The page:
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[Bug 11912] HTML5 provides an opportunity to fix a long-running problem with HTTP Authentication. HTTP Authentication is important, because it is the only way to execute a request with 100% certainty that the user has provided an authentication secret. Furthermore,

From: <bugzilla@jessica.w3.org>
Date: Fri, 04 Mar 2011 02:27:57 +0000
To: public-html-bugzilla@w3.org
Message-Id: <E1PvKkH-0004zO-UX@jessica.w3.org>
http://www.w3.org/Bugs/Public/show_bug.cgi?id=11912

--- Comment #14 from Aryeh Gregor <Simetrical+w3cbug@gmail.com> 2011-03-04 02:27:57 UTC ---
(In reply to comment #13)
> 1. For the spoofing attack, now I just have to figure out where you store the
> key.  Or are you generating a new key on each request?  No matter how many
> levels of indirection you put between me and the stored session key, I can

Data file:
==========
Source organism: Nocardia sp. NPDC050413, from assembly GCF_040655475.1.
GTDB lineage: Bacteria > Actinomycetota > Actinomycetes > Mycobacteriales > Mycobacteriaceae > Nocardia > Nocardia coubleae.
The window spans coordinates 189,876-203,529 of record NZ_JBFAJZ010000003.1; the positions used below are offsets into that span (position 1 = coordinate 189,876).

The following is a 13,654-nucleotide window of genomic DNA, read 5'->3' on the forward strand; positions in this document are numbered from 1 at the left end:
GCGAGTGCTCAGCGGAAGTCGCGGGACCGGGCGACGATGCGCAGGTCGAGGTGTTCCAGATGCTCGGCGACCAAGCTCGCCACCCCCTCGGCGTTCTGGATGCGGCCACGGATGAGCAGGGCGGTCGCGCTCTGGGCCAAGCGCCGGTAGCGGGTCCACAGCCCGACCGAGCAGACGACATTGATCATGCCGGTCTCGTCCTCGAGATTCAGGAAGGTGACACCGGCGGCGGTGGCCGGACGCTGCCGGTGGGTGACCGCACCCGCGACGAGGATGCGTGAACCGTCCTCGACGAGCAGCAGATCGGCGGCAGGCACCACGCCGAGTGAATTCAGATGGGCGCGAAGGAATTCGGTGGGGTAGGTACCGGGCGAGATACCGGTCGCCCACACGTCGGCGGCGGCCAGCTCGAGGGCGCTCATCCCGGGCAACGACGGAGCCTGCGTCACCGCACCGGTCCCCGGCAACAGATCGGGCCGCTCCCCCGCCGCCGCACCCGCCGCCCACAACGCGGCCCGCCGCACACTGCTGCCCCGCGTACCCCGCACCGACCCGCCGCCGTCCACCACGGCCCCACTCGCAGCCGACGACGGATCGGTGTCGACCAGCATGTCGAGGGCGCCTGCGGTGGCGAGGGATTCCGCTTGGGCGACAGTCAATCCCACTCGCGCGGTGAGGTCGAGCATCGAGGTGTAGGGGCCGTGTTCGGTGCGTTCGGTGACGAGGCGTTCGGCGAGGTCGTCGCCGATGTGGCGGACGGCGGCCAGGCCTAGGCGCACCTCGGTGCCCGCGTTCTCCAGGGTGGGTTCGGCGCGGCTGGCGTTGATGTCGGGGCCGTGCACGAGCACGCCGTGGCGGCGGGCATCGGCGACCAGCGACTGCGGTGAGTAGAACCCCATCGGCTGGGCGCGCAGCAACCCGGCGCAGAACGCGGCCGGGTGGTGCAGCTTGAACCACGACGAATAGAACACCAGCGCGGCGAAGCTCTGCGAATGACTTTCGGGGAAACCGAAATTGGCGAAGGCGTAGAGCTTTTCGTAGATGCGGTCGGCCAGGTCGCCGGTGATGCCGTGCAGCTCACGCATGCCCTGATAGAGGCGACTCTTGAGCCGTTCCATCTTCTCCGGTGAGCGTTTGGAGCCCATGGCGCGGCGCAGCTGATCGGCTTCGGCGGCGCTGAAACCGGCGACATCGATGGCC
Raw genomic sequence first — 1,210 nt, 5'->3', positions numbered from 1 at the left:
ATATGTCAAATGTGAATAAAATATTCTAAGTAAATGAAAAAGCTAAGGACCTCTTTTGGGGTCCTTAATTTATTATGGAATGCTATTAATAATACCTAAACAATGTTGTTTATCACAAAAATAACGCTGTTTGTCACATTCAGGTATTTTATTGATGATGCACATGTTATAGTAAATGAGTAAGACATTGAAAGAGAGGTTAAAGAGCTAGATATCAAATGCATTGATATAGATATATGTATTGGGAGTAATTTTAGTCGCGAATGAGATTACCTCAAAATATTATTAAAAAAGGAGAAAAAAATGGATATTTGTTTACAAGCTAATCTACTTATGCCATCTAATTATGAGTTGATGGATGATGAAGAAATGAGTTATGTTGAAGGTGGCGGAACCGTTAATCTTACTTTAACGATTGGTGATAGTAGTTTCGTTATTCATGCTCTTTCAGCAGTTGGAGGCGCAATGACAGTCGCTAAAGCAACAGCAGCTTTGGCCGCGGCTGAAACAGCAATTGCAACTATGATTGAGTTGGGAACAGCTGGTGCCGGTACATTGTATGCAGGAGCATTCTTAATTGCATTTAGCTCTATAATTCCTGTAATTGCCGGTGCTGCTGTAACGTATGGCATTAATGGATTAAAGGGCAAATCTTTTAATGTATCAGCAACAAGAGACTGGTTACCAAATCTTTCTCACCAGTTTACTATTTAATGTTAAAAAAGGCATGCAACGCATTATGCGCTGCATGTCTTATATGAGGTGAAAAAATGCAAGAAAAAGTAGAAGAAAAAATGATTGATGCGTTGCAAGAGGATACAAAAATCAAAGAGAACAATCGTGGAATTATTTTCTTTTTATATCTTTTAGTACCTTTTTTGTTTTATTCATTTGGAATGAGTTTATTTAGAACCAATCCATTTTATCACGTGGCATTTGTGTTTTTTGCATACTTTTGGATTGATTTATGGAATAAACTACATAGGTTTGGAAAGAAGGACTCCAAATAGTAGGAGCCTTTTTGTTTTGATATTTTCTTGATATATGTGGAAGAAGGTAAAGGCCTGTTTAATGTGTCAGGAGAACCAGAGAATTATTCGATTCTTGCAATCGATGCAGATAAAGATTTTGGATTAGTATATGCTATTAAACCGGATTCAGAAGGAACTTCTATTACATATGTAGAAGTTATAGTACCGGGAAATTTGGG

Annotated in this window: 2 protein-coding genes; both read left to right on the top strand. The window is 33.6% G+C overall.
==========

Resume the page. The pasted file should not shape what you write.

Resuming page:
> still get to it.  There is simply no way to make it impossible; only really
> hard.

No, you just use the same key.  If the attacker gets the key, so what?  They
still don't have anything useful until they get a cookie, and the server
doesn't store the cookies.  If they get the key plus also the contents of an
HTTP request, they get that specific user's password, but that problem occurs
in your scheme too.

> 2. You're still storing your database credentials using this mechanism.

No, you're not.  The application server only stores the key, which is useless
without the cookie.  It throws away the cookie as soon as it gets it and stores
no info related to it, just like with username/password in HTTP auth.  The
cookie here isn't used as a key into some kind of session info storage, it
contains the actual login info in encrypted form.

Actually, for that matter, you could dispense with the encryption.  Just have
the cookie contain the username and password in plaintext.  This is precisely
equivalent in security to HTTP auth on a protocol level, because precisely the
same information is included in every request.  With the username and password
included in the request, the web server needs to store no auth info at all.

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Received on Friday, 4 March 2011 02:28:00 GMT

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